MICA genes are located close to, but are structurally distinct from, HLA class I genes and have been found to be associated with some diseases and with immune responses to transplants. We have developed a MICA typing method based on polymerase chain reaction (PCR)/sequence-based typing and a computer program that determines the polymorphisms and distinguishes the GCT repeats in exon 5. One PCR amplification was performed to obtain templates of 2.2 kb including exons 2, 3, 4, and 5 of MICA to be sequenced with two forward and two reverse primers. Overlay of nucleotide sequencing signals resulting from presence of different GCT repeats in exon 5 antisense from two different MICA alleles can be identified by a computer-based analysis of the combined signal string containing the 35 bases. Eighteen reference samples from the 10th International Histocompatibility Workshop with known MICA alleles, as more recently determined, were tested and the concordance was 100% with the previous typing. In addition, 46 samples from kidney or heart transplant recipients and donors were analyzed for their MICA typing by this approach. Results demonstrated that the majority of samples were MICA heterozygous. The most common allele was MICA*00801/A5.1 (44.7%), which was consistent with previous reports. Three samples manifested ambiguous results, either because of polymorphism in exon 6 which was not tested or because the combination of two alleles gives the same pattern as the other two. The procedure was relatively simple and fast and is presently our method of choice for high-resolution clinical MICA typing.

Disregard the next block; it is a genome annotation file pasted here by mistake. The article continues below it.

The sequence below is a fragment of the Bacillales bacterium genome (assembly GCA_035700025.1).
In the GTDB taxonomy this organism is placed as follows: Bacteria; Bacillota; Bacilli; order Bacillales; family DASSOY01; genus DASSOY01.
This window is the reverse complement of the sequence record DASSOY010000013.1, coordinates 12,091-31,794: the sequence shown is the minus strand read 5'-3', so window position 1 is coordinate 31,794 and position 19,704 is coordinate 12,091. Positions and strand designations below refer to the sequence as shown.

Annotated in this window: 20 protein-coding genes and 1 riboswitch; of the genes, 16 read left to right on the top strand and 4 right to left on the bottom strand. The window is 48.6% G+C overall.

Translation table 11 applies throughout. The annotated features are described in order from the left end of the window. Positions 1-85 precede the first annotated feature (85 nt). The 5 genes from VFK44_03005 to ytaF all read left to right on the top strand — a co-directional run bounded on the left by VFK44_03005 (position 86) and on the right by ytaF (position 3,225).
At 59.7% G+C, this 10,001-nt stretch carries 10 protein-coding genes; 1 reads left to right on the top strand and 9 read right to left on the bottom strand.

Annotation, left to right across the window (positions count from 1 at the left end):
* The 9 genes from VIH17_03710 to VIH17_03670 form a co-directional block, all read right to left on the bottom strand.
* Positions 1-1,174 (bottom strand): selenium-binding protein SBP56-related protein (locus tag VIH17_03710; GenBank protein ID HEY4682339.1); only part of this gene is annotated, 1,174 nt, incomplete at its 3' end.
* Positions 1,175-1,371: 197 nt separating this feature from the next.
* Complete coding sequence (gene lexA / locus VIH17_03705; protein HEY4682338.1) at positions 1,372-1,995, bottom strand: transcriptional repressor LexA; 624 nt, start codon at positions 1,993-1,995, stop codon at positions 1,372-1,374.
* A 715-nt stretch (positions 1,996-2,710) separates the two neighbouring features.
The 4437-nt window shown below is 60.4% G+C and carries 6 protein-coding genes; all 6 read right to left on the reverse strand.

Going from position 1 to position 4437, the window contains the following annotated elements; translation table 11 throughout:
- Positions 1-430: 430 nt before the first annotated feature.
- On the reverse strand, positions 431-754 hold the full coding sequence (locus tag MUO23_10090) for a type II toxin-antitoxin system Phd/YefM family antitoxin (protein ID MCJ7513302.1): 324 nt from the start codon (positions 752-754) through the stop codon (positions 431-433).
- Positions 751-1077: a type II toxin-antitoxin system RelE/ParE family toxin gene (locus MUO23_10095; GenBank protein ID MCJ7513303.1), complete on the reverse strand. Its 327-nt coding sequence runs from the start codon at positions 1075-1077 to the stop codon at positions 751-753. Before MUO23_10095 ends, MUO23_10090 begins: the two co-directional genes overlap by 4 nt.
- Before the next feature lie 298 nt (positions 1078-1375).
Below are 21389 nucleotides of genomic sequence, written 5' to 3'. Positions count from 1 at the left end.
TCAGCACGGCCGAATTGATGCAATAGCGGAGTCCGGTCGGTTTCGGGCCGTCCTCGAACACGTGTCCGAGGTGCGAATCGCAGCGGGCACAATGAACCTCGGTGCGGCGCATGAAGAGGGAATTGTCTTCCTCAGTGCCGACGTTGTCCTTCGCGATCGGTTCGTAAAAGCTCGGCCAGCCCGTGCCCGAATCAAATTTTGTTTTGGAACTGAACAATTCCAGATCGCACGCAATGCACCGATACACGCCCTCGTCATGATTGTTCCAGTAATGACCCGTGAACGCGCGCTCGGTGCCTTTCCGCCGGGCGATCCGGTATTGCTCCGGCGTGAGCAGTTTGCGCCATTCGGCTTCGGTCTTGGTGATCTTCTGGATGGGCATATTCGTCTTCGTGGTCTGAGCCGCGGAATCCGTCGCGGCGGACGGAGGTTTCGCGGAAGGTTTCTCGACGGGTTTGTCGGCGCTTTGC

ASJC Scopus subject areas
- Immunology and Allergy